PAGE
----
It-wiill thus be seen that the present system embodies the use of duplex carburization, whereby light and heavy fuel ma be alternately delivered to the intake ma'ni'i old, and which also incorporates means for automatically raising the temperature of a certain percentage of the heavy fuel in direct ratio to the rising temperature of the exhaust gasesdelivered from the engine; and thus insuring that a maximum efficiency of the caiiburization system will be attained at all tin-res, and that ease in starting the engine rna'y be produced. 1
While I have shown the first form of my invention as now known to me, it will be understood that various changes in the combination; construction and arrangement .of parts may be made by those skilled iii, the art, without departing from the spirit of the invention as claimed. f
Havingthus described my inyention, what I clainraud desire to secure by Letters Patent isi 1. In combination with an internald$on1- bastion en ine having intakeand exhaust manifoldsfii connecting with said exhaust manifold and adapted to be alternately placed iii communication therewith, an auxiliary fuel passageway leadiiigffrom-one of the carbureters ,o tho'fintake manifold and a master thrdttle j 'apted to control the flow of fuel from eitli e and-ti'gulate' the flow of fuel through auxiliary passageway.
2; In combination with explosive ffig ine r of the calrbureters to the engine w a w eavy and light- ,fiiel carhureteis,
having an intake manifold, an exhaf tman fold connected with said engine,.ai:arbi1reter ter to a point in the intake master valve for controllihg the flbw oi. fuel,
'ne; Swing-and the'stem of said master valvegontijifi T the flow of liquid fuel through thisyapor i zation pipe in ratio to the volumetric flow of gaseous fuel admitted by the master valve."
3. In combination with an internal combustion engine having an intake and an exhaust manifold, a light fuel carburetor in comiz'nnnication with said intake manifold, a heavy fuel carburetor in connection with said, intake manifold, a vaporization tube leading from the heav fuel carburetor through the exhaust mani old and connecting with the intake manifold at a point between the en: pine and the throttle valve, whereby suction influence may be exerted thereto, a valve controlled simultaneously with the main valve in the manifold, whereby the flow of fuel to the vaporization tube may be regulated in proportion to the opening of the main fuel valve.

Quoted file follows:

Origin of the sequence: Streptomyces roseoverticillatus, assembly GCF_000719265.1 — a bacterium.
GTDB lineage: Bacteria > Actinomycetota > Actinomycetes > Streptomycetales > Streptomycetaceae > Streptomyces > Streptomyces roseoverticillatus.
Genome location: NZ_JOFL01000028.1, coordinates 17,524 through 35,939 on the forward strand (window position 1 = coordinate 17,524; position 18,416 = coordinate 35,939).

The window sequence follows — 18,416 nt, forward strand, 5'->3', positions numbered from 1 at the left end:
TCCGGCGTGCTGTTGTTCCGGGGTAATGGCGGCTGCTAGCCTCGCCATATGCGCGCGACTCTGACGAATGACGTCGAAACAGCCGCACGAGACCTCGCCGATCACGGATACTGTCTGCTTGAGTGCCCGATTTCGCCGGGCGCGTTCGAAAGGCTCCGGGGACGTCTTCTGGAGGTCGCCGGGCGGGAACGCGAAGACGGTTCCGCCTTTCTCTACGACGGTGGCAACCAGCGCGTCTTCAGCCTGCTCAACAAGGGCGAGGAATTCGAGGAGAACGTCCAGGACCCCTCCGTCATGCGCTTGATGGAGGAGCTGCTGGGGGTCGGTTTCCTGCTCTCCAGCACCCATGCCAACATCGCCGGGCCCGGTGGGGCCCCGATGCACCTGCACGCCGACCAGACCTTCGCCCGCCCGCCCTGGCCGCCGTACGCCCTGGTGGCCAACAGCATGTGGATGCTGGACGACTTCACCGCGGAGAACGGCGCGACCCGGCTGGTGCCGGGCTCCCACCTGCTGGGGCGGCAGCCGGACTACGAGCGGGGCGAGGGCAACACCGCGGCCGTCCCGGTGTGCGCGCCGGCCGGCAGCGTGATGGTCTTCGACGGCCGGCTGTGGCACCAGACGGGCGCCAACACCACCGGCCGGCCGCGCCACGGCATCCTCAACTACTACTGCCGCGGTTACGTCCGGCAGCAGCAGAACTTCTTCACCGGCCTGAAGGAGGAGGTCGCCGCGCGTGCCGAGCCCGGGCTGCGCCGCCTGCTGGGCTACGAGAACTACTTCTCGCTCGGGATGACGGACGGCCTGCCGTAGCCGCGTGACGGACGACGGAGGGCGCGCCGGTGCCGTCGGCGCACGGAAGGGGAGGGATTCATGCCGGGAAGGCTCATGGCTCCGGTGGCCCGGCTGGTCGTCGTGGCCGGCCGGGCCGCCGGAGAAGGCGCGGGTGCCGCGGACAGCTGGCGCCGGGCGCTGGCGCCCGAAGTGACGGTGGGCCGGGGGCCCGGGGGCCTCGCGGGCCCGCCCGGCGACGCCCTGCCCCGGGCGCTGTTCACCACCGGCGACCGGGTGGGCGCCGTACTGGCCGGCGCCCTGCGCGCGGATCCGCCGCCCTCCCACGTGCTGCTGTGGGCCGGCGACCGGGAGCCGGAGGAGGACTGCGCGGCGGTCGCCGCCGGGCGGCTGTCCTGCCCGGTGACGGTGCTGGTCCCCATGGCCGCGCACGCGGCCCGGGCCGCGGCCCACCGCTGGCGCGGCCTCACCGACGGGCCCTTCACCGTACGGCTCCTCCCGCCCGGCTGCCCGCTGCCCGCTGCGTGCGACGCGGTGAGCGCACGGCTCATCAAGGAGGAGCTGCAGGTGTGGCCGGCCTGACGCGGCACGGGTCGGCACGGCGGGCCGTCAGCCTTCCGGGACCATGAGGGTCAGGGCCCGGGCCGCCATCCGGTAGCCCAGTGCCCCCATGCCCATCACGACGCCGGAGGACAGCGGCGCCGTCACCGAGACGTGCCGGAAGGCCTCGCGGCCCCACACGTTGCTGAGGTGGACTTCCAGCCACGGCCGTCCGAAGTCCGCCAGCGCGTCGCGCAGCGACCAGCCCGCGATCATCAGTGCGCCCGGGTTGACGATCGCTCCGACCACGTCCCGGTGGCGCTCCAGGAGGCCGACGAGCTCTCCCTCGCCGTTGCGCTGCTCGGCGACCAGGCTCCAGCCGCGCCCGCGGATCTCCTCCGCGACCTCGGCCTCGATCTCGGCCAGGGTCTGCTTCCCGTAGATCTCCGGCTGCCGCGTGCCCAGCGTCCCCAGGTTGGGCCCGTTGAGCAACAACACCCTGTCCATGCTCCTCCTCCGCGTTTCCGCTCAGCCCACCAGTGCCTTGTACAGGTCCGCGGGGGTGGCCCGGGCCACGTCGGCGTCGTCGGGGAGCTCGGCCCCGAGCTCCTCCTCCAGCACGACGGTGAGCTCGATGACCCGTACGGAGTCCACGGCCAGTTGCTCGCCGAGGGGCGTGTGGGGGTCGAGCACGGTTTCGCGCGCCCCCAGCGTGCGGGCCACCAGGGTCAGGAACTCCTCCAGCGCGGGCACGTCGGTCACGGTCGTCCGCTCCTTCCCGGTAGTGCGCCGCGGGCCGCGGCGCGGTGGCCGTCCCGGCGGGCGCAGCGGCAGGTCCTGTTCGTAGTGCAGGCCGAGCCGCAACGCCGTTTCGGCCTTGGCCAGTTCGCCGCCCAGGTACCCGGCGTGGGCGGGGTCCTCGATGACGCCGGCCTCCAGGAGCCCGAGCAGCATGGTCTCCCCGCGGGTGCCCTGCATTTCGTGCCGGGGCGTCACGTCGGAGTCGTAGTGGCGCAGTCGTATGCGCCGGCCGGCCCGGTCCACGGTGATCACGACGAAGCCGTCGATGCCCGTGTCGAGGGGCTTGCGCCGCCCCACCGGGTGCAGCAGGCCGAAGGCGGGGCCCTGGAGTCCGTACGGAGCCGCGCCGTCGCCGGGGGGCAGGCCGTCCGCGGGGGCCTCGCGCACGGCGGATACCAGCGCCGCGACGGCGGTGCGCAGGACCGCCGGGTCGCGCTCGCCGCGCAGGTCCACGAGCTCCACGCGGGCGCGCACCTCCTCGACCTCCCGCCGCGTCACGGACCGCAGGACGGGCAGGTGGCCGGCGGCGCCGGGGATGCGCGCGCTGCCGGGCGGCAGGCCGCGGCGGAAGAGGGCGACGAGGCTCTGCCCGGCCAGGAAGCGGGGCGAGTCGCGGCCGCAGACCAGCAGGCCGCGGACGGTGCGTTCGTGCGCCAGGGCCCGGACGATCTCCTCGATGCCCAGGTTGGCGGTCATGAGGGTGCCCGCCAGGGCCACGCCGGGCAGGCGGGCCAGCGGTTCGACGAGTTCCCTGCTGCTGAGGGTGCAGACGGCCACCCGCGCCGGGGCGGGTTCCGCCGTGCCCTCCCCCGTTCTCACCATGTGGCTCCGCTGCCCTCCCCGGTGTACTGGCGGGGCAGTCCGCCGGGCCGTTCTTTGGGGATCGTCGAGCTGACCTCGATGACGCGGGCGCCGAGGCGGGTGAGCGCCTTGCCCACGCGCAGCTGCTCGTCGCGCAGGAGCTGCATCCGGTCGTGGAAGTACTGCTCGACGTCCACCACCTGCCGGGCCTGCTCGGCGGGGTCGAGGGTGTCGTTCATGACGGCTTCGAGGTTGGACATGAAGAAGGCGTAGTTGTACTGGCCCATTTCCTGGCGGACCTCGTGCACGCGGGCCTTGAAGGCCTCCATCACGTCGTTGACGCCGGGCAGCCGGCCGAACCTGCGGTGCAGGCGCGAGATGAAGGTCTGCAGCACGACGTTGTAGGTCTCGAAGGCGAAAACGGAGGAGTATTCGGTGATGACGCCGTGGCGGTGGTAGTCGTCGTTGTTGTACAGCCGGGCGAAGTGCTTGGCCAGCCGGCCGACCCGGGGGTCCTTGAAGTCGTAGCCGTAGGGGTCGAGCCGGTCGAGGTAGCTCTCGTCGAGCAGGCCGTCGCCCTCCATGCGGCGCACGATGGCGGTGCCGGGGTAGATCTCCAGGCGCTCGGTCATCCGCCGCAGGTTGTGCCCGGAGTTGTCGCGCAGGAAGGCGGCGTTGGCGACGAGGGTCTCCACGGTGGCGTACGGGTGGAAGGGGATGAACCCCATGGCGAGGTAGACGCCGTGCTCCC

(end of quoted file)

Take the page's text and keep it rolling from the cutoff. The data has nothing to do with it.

4. In a fuel vaporization system, the comnalion with an internal combustion engine. having intake and exhaust manifolds, of a T manifold in communication with the intake manifold, a light fuel carburetor connected to one lo; of the T, a heavy fuel carburetor connected to the opposite leg of the T, control valves regulating the flow of gaseous fuel from each carburetor to the respective legs of the T manifold and connected for simultaneous operation in allernote directions. a throttle valve controllinp the flow of fuel from either of said carbureters to the manifold, a fuel suction pipe connet-ting with the heavy fuel carburetor, and after passing through the exhaust manifold, leading to the intake manifold, and valve means controlled by movement of the throttie valve. whereby the degree of suction n the suction tube will be regulated simultaneously with the regulation of the flow of gaseous fuel to the manifold.